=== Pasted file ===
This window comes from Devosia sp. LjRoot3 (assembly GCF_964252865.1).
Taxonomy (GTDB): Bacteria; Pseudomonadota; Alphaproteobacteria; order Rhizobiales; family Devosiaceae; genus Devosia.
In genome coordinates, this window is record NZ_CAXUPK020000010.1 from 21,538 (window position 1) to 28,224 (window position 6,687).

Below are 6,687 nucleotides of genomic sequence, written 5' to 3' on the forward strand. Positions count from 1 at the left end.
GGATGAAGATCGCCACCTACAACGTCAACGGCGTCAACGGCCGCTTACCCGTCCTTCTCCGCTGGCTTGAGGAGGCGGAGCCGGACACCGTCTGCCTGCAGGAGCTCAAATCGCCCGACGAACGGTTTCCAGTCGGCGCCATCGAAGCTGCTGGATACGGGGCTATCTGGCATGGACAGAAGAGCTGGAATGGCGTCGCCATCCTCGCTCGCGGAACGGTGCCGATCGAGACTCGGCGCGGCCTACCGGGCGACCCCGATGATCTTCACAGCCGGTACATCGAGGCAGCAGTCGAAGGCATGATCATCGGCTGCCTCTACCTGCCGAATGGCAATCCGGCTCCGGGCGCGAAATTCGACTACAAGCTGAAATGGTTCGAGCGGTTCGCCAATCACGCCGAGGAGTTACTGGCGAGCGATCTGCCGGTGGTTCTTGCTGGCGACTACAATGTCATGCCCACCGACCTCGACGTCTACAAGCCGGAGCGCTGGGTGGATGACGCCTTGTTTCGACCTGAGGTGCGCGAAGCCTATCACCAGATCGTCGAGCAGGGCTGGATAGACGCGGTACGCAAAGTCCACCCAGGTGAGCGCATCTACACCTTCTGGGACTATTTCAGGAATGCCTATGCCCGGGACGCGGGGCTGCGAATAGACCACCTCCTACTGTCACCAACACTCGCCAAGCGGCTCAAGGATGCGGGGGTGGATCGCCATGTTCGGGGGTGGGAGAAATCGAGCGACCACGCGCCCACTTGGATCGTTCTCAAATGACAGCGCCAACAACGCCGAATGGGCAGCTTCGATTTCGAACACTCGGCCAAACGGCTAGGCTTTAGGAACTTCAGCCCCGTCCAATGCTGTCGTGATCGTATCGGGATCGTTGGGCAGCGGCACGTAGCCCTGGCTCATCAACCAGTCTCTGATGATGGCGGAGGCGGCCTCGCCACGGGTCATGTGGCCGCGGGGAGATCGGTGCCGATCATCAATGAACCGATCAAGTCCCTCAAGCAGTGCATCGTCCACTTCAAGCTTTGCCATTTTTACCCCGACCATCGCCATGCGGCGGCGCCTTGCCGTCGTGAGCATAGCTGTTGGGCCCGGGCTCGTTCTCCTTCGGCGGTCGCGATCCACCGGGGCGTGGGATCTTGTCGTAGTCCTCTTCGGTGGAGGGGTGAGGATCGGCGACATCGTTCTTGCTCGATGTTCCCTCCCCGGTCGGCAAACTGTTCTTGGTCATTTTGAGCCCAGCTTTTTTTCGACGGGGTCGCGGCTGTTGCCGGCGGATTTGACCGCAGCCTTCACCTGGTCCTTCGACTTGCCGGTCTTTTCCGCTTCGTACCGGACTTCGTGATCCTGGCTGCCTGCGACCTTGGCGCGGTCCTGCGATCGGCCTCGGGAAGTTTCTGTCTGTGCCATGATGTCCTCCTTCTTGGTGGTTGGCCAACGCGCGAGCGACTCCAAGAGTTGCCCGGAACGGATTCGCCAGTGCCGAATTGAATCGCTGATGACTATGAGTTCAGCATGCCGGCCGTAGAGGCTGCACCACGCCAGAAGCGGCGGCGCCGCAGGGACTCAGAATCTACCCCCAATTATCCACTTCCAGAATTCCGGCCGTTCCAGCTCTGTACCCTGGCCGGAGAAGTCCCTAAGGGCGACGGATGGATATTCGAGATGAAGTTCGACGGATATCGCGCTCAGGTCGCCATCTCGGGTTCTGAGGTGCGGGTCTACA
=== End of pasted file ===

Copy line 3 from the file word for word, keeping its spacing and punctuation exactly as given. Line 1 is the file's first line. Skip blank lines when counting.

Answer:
In genome coordinates, this window is record NZ_CAXUPK020000010.1 from 21,538 (window position 1) to 28,224 (window position 6,687).